I have introduced the difference between FIR and IIR filters in a previous article and if you are new to filter design then I implore you to read my other DSP articles. In other DSP articles, I have shown you the Z-Transform and how it can be used as a tool to analyze the characteristics of a system. In this article, I will show you how we can create a custom FIR filter via a technique called Windowing. As with all of my articles, all images and relevant code can be found on my GitHub!
Using the Windowing Method to Design an FIR Filter
The windowing approach to FIR filter design is as follows:
- Specify a frequency response for a system
- Use a Fourier Transform to obtain a corresponding system impulse response (If you know the system impulse response just skip to step 2…)
- Multiply the impulse response by a windowing function to achieve your filter coefficients
This is a straight-forward process and therefore one of the most common methods of FIR filter design.  For the rest of this article, we will focus on using this method to create an FIR filter based off of an ideal system. We will start with a basic low-pass filter.
Step 1: Specify a frequency response for a system (The Ideal Filter)
A filter, such as a low-pass, has a few components:
- a pass band, the frequencies we allow
- a stop band, the frequencies we do not allow
- a transition band, the bandwidth as we go from pass band to stop band
In an ideal system, a pass band has a linear gain of 1 while the stop band has a linear gain of 0. Furthermore, an ideal system has a transition band bandwidth of 0 Hz. Such a system is not possible for causal system. Perhaps we can examine why in the future. It should suffice (for now) to say that these are the guidelines we use when designing a low-pass filter. If you want some code that helps with this process feel free to explore my Python script here.
Step 2: Get the Impulse Response of Your Ideal System
By taking the Fourier Transform of the frequency domain response, I can get the time-domain response (aka impulse response) of the system. The impulse response for an ideal low-pass filter is shown below. Please note that the lower image is just a zoomed in view.As the ideal frequency response is non-causal, the impulse response has a non-casual portion. This image only shows the positive time portion. Note that the time-domain response extends of towards infinity (those ripples can’t stop won’t stop). The function above is also known as a sinc function (or at least half of one). Also, it looks a lot like a Kronecker Delta Function for continuous systems as introduced in my earlier article on impulse responses. 
The Fourier Transform has given us a 24000 sample impulse response (instead of infinity). For the purposes of computation and practicality, we need to limit the impulse response. Therefore, we will truncate the impulse response to 2048 samples (for now). This gives us the following impulse response and frequency response.
As you can see, we now have some slight deviation from our ideal response as we do not have an impulse response of infinite length and precision. The deviations manifest as ripples in the pass band, stop band and a transition bandwidth that is greater than 0 Hz.
The following video of mine shows what happens when we truncate this impulse response starting from 512 samples down to 16 samples.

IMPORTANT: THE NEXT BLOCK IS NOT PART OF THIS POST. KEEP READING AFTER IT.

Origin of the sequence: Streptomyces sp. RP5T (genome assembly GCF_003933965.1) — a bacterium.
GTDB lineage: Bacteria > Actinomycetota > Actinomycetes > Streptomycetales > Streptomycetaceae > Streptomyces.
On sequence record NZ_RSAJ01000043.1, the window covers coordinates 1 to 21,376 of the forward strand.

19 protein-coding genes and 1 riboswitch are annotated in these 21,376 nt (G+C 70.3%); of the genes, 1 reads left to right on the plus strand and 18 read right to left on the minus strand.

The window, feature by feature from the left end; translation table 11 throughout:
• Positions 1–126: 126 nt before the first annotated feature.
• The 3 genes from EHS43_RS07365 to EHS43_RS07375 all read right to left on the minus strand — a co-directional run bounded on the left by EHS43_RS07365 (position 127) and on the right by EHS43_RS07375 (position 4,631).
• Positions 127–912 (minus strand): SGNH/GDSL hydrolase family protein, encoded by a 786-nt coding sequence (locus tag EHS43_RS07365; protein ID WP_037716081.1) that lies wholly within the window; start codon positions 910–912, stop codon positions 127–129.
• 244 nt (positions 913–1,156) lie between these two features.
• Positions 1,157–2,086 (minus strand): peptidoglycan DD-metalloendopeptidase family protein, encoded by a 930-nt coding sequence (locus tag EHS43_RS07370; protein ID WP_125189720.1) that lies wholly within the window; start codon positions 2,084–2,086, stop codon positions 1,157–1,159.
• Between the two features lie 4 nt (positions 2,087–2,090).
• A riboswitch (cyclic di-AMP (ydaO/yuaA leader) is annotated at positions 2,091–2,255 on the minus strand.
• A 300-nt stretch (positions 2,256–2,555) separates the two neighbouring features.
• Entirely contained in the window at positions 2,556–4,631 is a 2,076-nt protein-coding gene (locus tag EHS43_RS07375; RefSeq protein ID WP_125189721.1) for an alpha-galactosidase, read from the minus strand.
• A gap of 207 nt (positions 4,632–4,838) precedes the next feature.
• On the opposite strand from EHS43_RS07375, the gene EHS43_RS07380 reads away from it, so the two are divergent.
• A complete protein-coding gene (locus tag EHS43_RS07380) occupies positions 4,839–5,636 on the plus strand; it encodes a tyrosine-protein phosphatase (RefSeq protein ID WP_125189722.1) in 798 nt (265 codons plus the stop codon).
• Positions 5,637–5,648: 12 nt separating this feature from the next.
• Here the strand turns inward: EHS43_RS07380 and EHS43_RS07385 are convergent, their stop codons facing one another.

As you can see, we get farther and farther from the ideal filter response when we use less coefficients. Furthermore, it it is not normally computationally feasible to use 128+ coefficients. How can we fix this?
3) Apply a Windowing Function
Recall from my previous article, the coefficients of our FIR filter are the values of the impulse response. If we use a filter of 4096 coefficients in length, the computation (a discrete convolution) will be too taxing for many processors. It is technically possible to design a chip that can do that very efficiently but this is not common. Therefore, let us assume we keep a 64 point impulse response for 64 coefficients.  
The frequency response of our impulse response shows us that:
- The Pass Band varies from about 0.6 to 1.09 due to the ripple.
- The Stop Band varies from about -0.8 to 0.12 due to the ripple. Also, that stop band is no longer 0.
- The Transition Band bandwidth is about 370 Hz.
Depending on your purposes, this may or may not be acceptable for you. It really depends on what this filter is designed for. At this point, you have two choices:
- Increase the impulse response length (if computational resources allow)
- Use a windowing function. Applying a windowing function will allow you to decrease the magnitude of the ripples in the pass band and stop band at the expense of decreasing the rate of transition between the two.
As with many things in engineering, design trade-offs ensure your choice is always wrong. But, I first want to introduce what a windowing function is.
What is a Windowing Function?
Broadly speaking, a windowing function is a function that allows one to look at a range of values and exclude what is outside of that range. These can be applied in the time domain (which is what we are doing) or in the frequency domain.
In the time domain, you can think of windowing as a sort of amplitude envelope. A windowing function of length n samples is multiplied to an impulse response of length n samples. Anything outside of that range of values is 0, anything within that range of values is not 0. 
Most windowing functions gradually reduce the range to 0 in some manner. The only exception is the rectangular window which is simply a hard truncation as he have done. In a rectangular window (also called boxcar), either the sample is within the window (multiply by 1 or outside the window (multiply by 0).
There are important implications when choosing a windowing function but the important thing to know is that they all have design trade-offs. I think in a future article, I will have to talk more about windowing itself and the associated mathematics. In this article, it is important to have a brief look at them.
Some Example Windowing Functions
Here are some example windowing functions with comparisons of the shapes in the time domain which have direct implications in the frequency domain. Notice how there is a design trade-off between the width of the main lobe and the side lobes widths as well as side-lobe magnitudes in the frequency domain. This behavior is determined by the rate of the transition between 1 (inclusion) and 0 (exclusion).